[To hit the mainstream] RSS has to become brain dead simple to use.
- Fred Wilson

Particls is well on the way to managing this, and this isn't something I say lightly.

The above quote was the first immediately-arresting thing I saw when I fired up the Particls web site a few weeks ago. Mind you, until recently (the 13th) it wasn't called Particls, it was called Touchstone.

"What the hell is Particls?" Good question. Particls bills itself as "personalised aggregation", or, in a sentence, automated aggregation which solicits your initial input to refine its scope, and then goes off and collates appropriate news.

Personalised aggregation IS snappier, come to think of it.

It's a desktop client, which, once installed and given a list of keywords to look for, just... Goes off... On its own... And reads the news. Sure, once it's read the news it then assesses it for relevance and then feeds back to you, humble user, providing you with relevant and (hopefully) interesting news articles from a cornucopia of feeds. Indeed, the Particls blog mentions such terms as "Personal Relevancy or Attention Management" to describe Particls (this is during a blog post discussing how Particls is not Web 3.0 which I found most amusing). The idea is that it (eventually) integrates with your calendar, email and web through a series of modular interfaces, displaying news items in popup alerts on your desktop which fade in and out. You have the option to close them sooner or sticky them with little icons in each popup.

This is what a popup looks like:

And this is how you define what you want it to keep a look out for - the Watchwords / Blacklist lists.


Blacklist (well, I had to put something to demonstrate, usually it's blank)

All this and more is accessible via one small tray icon - the menus are pretty well laid-out, so nipping round the options isn't much of a hassle.

You might think "pfft, this is a gimmick, unnecessary software which does little for me," but it DOES work! I just leave it going, if I'm busy and don't want to be disturbed I can set it either to a 'Low level of interruption' or define a custom level where I can choose individual thresholds for the news ticker, pebbles and popup alerts (or I can disable each one altogether, individually). That way I can avoid unnecessary procrastination when I'm trying to write my essays for Uni! The rest of the time, I just leave it on low or medium depending on how much I want to drift off whatever I'm up to at the time (because usually reading one interesting thing leads me off on a voyage of discovery around the web, usually spending 40 minutes or more reading around the subject). Particls achieves the best of both worlds: it helps me keep current with stuff I find interesting whilst not having to trawl around and manually go through RSS feeds looking for related entries to my interests.

There's a great deal of customisation available; you can define an 'interruption level' via the tray icon, and depending on the threshold, you can have a ticker along the top or bottom of your screen which shows news as it comes in, or you can just have occasional popups of relevant information.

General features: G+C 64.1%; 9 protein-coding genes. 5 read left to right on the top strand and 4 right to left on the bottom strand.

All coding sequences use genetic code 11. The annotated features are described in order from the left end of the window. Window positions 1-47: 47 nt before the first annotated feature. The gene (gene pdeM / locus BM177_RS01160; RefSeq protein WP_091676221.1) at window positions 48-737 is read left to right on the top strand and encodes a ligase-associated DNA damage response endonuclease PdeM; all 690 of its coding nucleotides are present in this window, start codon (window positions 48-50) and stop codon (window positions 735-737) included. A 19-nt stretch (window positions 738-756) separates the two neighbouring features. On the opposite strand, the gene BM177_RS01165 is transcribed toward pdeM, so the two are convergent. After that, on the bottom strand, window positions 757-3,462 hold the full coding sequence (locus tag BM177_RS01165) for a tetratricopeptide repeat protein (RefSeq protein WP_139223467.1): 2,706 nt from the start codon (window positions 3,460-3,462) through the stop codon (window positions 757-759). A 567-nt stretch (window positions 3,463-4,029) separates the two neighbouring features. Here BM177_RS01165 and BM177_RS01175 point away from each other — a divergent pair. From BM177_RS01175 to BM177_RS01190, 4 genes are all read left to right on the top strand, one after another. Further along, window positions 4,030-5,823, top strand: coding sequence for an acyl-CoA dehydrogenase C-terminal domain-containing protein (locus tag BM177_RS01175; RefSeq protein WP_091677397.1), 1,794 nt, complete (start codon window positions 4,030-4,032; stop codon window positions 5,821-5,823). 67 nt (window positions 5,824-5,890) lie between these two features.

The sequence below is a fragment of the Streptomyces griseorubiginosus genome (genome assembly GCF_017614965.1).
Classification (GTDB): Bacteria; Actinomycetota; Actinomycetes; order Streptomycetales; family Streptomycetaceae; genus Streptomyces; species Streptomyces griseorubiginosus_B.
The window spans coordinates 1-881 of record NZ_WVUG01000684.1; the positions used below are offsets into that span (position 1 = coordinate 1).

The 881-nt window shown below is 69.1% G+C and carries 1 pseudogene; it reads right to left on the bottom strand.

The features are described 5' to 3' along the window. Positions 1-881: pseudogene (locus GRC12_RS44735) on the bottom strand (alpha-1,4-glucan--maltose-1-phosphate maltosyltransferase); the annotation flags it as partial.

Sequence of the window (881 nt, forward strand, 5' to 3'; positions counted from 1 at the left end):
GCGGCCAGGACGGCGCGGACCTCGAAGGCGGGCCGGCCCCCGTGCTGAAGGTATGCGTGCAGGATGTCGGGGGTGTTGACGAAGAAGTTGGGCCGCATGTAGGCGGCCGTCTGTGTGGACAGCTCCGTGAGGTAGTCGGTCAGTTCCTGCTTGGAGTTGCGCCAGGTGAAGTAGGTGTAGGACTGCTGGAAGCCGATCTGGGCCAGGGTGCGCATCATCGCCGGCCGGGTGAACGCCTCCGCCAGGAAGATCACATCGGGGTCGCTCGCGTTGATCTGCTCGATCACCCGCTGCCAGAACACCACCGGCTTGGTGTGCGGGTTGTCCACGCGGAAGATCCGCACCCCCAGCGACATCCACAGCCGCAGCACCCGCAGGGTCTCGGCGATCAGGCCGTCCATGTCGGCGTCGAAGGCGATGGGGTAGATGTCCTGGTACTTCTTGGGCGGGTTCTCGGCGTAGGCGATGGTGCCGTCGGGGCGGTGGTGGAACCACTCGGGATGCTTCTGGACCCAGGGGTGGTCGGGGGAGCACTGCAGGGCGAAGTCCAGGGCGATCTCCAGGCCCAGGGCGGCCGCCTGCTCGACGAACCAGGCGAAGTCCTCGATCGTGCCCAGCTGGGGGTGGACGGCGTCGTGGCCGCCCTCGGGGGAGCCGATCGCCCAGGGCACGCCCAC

There's also a very cool Web 2.0 interaction possibility with Particls: the Pebbles. By default, the Pebble adapter is disabled, but once enabled, it's like publishing your own "what I'm interested in" feed without having to manually update it all the time. Here's how it works:

The Particls Pebbles Adapter and Publishing Service is, by its very nature, designed to publish your Particls Item Stream to a publicly accessible hosted RSS feed. For this reason the Pebbles Adapter is turned off by default. Please note that opting into using Pebbles does make it available via the internet via an open RSS feed - we may add authentication later.

The main Particls Pebbles page has more information and suggestions on how you can use your own personalised RSS uberfeed, but this paragraph I feel highlights its usefulness in making 'your own personal Pebble':

Particls allows you to subscribe to information you care about, it learns what your interests are keeps you informed while you work. Pebbles makes Particls even more powerful by aggregating and syndicating your filtered Particls items to your very own RSS feed.

That's pretty cool by any stretch of the imagination! I do the work in the first place, the software goes off and checks out all that's available, sifts the chaff from the good stuff, and presents the end results to me for my perusal. Truly, this is RSS news how I've been wanting it to be for a long time now: just for me - all killer, no filler!

(If you got that Sum 41 reference... Well done... I think

I have 10 - yeah, ten! - invites to give away for Particls if you're interested in joining the small community of beta testers for this project. Just add your request (with an email address) to the comments page for this entry, and I'll fire you off an invite lickety split. Sharing is caring :)

1 Comment:

  1. Chris Saad said...
    Chrisopher, your review is one of the best I have seen of Particls. And I have seen a LOT. You get it in ways most people miss.

    Thanks for taking the time to review it :)

    Cheers, Chris

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